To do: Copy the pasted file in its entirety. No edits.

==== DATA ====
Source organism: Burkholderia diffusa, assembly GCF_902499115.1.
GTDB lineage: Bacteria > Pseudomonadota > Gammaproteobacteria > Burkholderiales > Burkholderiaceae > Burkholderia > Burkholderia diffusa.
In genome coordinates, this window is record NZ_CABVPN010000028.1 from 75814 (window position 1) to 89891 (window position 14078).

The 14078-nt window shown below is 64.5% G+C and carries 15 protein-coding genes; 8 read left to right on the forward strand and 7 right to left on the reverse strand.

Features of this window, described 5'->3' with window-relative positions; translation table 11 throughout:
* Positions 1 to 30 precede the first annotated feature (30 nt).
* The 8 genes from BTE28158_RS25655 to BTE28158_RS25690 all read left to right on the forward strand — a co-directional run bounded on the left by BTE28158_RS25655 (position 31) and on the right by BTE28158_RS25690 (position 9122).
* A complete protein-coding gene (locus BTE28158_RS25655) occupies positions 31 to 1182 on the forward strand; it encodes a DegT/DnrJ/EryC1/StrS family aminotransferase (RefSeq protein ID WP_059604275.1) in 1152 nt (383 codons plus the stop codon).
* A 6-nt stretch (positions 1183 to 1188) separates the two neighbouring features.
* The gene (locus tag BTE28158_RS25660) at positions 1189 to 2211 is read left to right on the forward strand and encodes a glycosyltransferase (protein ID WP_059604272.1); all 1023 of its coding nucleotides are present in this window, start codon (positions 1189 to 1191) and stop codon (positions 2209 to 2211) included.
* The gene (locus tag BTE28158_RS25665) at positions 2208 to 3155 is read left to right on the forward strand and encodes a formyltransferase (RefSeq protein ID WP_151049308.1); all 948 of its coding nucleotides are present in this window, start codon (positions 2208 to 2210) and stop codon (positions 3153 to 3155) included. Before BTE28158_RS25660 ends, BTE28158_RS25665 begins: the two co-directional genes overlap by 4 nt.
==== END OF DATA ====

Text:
Source organism: Burkholderia diffusa, assembly GCF_902499115.1.
GTDB lineage: Bacteria > Pseudomonadota > Gammaproteobacteria > Burkholderiales > Burkholderiaceae > Burkholderia > Burkholderia diffusa.
In genome coordinates, this window is record NZ_CABVPN010000028.1 from 75814 (window position 1) to 89891 (window position 14078).

The 14078-nt window shown below is 64.5% G+C and carries 15 protein-coding genes; 8 read left to right on the forward strand and 7 right to left on the reverse strand.

Features of this window, described 5'->3' with window-relative positions; translation table 11 throughout:
* Positions 1 to 30 precede the first annotated feature (30 nt).
* The 8 genes from BTE28158_RS25655 to BTE28158_RS25690 all read left to right on the forward strand — a co-directional run bounded on the left by BTE28158_RS25655 (position 31) and on the right by BTE28158_RS25690 (position 9122).
* A complete protein-coding gene (locus BTE28158_RS25655) occupies positions 31 to 1182 on the forward strand; it encodes a DegT/DnrJ/EryC1/StrS family aminotransferase (RefSeq protein ID WP_059604275.1) in 1152 nt (383 codons plus the stop codon).
* A 6-nt stretch (positions 1183 to 1188) separates the two neighbouring features.
* The gene (locus tag BTE28158_RS25660) at positions 1189 to 2211 is read left to right on the forward strand and encodes a glycosyltransferase (protein ID WP_059604272.1); all 1023 of its coding nucleotides are present in this window, start codon (positions 1189 to 1191) and stop codon (positions 2209 to 2211) included.
* The gene (locus tag BTE28158_RS25665) at positions 2208 to 3155 is read left to right on the forward strand and encodes a formyltransferase (RefSeq protein ID WP_151049308.1); all 948 of its coding nucleotides are present in this window, start codon (positions 2208 to 2210) and stop codon (positions 3153 to 3155) included. Before BTE28158_RS25660 ends, BTE28158_RS25665 begins: the two co-directional genes overlap by 4 nt.